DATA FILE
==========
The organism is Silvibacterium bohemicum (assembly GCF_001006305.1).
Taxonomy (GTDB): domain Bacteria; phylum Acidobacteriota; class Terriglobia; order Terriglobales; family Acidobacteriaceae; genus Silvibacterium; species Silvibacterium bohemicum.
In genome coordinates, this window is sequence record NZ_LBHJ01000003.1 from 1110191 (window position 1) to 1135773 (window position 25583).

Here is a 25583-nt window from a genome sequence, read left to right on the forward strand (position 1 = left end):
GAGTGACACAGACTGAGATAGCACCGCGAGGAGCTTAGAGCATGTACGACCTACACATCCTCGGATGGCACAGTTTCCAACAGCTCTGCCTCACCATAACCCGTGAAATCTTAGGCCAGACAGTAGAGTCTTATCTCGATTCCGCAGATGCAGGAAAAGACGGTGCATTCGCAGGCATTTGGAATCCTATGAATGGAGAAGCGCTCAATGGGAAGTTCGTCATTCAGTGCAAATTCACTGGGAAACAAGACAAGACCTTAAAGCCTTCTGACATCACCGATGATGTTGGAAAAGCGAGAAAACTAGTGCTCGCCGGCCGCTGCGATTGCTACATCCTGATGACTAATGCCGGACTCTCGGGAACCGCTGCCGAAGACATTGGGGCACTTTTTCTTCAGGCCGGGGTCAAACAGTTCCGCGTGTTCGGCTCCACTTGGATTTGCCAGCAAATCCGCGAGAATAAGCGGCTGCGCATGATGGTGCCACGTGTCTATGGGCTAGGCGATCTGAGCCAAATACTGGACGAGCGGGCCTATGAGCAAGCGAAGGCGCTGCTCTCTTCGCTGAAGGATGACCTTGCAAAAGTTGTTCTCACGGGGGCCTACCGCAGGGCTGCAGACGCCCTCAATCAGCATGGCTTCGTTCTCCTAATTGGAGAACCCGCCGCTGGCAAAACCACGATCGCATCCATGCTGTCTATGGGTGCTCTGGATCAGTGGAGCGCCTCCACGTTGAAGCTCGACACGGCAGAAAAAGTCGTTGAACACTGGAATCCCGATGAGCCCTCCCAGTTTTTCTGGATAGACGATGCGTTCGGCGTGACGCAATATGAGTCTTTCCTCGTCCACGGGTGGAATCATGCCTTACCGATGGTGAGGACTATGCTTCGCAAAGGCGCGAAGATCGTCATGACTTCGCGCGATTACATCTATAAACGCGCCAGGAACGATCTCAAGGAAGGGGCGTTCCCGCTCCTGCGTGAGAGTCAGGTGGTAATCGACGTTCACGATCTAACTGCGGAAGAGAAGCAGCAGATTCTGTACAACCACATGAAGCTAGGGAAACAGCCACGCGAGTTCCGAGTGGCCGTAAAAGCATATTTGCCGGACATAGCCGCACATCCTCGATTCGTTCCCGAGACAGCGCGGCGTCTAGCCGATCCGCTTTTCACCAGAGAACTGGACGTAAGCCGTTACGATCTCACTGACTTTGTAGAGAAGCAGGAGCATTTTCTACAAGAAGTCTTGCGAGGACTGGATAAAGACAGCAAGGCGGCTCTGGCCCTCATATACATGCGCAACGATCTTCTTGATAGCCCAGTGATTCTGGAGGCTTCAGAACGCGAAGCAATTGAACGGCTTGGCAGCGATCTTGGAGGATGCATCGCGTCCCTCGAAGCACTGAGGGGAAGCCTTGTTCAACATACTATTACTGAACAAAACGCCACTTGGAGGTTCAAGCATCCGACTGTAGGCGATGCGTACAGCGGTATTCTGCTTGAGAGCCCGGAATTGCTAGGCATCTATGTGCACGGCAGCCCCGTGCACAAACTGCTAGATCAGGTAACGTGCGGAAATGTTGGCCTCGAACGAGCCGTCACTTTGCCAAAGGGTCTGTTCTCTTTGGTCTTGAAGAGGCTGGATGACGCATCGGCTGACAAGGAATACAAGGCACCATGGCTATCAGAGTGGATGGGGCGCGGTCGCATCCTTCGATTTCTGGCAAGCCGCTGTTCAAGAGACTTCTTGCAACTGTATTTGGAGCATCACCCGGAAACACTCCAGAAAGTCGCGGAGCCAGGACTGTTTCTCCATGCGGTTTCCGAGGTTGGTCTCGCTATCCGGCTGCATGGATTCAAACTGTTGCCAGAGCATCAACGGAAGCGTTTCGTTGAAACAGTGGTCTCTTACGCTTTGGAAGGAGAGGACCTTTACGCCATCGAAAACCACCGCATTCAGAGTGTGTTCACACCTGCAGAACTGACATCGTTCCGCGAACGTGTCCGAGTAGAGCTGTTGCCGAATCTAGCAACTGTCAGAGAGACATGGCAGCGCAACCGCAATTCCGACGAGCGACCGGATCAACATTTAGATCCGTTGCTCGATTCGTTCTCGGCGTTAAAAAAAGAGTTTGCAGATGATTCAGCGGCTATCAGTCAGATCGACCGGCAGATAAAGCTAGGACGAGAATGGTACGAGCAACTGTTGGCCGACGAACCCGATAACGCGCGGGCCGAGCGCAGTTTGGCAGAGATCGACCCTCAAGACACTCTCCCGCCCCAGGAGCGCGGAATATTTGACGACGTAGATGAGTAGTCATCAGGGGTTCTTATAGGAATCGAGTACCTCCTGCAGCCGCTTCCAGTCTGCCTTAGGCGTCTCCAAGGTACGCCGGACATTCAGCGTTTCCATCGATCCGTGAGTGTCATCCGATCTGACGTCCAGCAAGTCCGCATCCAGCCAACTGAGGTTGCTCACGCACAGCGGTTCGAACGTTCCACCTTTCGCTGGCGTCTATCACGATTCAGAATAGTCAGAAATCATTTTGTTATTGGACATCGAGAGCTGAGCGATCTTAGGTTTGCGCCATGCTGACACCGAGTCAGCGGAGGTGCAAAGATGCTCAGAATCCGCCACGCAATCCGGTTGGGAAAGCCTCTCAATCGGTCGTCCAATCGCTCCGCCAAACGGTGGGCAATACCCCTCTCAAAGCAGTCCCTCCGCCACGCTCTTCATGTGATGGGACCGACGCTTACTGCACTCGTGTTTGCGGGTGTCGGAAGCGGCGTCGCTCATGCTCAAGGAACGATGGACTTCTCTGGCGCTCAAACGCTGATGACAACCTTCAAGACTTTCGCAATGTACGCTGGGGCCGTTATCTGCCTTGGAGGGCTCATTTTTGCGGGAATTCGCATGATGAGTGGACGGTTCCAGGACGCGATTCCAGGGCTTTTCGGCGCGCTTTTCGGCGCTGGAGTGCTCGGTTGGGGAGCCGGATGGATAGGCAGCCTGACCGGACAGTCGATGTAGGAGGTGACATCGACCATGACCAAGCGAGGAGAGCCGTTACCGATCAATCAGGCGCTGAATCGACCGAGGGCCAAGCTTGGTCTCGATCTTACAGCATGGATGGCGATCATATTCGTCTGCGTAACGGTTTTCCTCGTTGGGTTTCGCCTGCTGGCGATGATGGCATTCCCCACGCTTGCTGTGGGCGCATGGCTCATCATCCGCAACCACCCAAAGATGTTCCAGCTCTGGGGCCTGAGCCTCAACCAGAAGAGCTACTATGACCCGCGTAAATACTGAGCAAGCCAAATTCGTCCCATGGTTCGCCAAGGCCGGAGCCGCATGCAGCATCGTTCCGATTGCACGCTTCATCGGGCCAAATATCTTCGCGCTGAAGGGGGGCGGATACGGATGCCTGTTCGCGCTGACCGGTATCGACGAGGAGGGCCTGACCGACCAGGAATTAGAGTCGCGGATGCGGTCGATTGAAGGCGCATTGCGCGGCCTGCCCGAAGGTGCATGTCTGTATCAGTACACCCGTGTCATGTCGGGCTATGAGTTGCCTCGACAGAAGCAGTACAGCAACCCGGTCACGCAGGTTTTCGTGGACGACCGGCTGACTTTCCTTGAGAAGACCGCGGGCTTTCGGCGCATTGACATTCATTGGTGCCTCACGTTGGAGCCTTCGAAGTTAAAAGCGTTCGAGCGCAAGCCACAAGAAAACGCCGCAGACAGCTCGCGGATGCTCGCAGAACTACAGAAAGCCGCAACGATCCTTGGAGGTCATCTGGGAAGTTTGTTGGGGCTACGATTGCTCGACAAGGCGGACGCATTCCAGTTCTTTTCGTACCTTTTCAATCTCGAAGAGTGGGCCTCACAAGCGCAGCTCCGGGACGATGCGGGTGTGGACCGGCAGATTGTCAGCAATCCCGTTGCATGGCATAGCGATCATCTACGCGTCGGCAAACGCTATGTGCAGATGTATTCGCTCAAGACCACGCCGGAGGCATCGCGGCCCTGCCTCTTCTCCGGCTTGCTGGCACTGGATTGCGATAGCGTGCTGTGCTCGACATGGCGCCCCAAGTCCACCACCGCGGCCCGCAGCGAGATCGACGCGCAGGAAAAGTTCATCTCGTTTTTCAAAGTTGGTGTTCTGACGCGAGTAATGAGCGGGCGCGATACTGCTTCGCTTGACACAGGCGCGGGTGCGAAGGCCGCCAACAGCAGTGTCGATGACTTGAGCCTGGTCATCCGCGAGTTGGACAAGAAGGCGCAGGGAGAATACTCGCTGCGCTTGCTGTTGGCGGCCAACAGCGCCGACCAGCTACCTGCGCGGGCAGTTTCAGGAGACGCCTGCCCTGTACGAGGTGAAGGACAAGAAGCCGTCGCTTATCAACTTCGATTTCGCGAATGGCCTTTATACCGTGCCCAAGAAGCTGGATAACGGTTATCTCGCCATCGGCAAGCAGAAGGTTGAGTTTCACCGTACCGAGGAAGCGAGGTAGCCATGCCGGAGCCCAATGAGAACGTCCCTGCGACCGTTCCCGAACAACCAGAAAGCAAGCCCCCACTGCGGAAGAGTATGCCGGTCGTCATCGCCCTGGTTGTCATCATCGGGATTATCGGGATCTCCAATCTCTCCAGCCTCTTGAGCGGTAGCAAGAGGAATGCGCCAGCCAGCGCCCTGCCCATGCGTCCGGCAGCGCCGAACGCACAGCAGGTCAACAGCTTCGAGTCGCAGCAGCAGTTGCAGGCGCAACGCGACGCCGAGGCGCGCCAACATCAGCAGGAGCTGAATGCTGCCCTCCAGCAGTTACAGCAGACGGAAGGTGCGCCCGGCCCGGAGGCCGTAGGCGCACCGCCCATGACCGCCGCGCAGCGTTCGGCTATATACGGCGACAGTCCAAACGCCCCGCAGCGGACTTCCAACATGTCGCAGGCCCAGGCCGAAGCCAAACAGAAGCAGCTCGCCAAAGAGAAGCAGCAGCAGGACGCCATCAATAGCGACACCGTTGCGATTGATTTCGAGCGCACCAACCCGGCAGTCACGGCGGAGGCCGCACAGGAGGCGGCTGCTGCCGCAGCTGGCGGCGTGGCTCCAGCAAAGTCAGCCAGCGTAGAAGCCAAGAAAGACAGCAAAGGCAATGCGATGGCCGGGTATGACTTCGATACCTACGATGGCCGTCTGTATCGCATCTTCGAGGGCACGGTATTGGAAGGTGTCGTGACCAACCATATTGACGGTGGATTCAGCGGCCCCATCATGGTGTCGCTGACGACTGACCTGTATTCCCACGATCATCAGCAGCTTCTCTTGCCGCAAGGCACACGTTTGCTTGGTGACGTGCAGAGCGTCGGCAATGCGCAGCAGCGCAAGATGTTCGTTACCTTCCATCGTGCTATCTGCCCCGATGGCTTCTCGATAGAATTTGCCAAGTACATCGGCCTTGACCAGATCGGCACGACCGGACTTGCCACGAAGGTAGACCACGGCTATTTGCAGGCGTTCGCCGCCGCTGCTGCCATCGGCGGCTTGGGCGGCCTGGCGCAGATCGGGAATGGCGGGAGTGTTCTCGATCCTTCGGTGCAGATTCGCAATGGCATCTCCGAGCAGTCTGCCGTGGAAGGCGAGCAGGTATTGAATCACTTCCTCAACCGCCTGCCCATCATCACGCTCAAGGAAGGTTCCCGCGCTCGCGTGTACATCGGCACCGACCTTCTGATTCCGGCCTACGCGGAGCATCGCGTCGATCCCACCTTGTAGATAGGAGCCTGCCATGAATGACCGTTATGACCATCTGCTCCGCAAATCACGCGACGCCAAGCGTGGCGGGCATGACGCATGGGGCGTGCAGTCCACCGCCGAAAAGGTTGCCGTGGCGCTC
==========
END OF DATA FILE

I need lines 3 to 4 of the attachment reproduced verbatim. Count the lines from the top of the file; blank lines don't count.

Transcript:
In genome coordinates, this window is sequence record NZ_LBHJ01000003.1 from 1110191 (window position 1) to 1135773 (window position 25583).

Here is a 25583-nt window from a genome sequence, read left to right on the forward strand (position 1 = left end):